American Jack Sock started a new tradition at the Auckland Classic yesterday, one the 23-year-old hopes will become his trademark as he carves out a successful tennis career.
Sock overcame world number 12 Kevin Anderson 1-6 6-4 6-4 to reach this evening's semi-finals of the Australian Open warm-up and in celebration flipped off a shoe before handing one of his socks to a fan.
"We were talking about it in warm-up today... a few people have their own things," Sock told reporters in Auckland.
"I think with such a unique name that I have, we figured I might start a new tradition and give a sock away if I win."
Twice champion and fellow American John Isner will not be in today's final four after losing the third quarter-final 7-5 2-6 6-3 to Roberto Bautista Agut, despite firing down 17 aces.
The Spaniard will meet French second seed Jo-Wilfred Tsonga, who beat Italy's Fabio Fognini 7-5 7-6(4) in yesterday evening's late quarter-final.
American Sock started poorly against the fourth-seeded South African, who blasted seven aces in a dominant opening set in which he raced through his service games and broke the 26th-ranked Sock in the fourth and sixth games.
Sock settled in the second set and improved his return as Anderson lost range and accuracy, tying up the quarter-final on his second break and set point opportunity in the 10th game.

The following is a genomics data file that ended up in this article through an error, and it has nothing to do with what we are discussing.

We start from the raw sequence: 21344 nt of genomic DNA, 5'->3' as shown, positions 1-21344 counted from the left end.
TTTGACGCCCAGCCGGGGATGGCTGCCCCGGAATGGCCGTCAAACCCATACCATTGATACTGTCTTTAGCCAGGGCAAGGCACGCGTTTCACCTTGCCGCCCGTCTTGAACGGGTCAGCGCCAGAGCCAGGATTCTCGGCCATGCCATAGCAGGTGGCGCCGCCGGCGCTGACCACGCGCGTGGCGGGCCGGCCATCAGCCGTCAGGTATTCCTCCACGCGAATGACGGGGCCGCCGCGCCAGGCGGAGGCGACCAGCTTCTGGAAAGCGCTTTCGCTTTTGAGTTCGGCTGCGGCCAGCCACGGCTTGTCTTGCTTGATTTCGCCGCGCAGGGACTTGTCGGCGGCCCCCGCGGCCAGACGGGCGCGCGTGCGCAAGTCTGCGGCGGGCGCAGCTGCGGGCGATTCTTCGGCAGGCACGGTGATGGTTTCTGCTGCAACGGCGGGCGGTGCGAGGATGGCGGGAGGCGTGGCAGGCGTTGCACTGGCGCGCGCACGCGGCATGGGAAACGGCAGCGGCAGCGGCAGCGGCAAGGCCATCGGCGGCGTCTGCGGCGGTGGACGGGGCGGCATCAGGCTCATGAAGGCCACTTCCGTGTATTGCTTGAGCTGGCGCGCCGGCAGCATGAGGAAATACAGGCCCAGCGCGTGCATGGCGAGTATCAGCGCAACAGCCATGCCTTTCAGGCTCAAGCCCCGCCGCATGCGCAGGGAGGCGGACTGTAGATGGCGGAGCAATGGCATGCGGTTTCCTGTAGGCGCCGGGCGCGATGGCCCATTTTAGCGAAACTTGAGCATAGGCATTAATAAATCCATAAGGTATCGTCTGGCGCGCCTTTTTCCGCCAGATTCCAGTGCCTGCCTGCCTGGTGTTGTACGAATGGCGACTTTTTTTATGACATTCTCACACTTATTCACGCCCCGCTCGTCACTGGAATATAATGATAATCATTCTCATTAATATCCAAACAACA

Anderson served better in the decider but Sock eked out another break, again in the 10th game, to seal the contest in 98 minutes.
"I thought he came out firing and did not miss many first serves, which against a guy like that, it was crucial for me he misses a few," Sock added.
"I was able to get some balls in near the end and scrap out some points. I'm looking forward to playing in the semis."
Sock will face four-times champion David Ferrer for a place in the final after the Spaniard completed a 6-3 6-4 win over the Czech Republic's Lukas Rosol.
The 33-year-old Ferrer, who was granted a wild card and took the top seeding, was at his retrieving best yesterday afternoon, forcing Rosol to continually play an extra shot, while he converted three of his four break point opportunities.
"I have to play well to beat him," Ferrer said.
"I tried to serve good and be aggressive with my forehand. The important thing is I am in the semi-finals playing good tennis."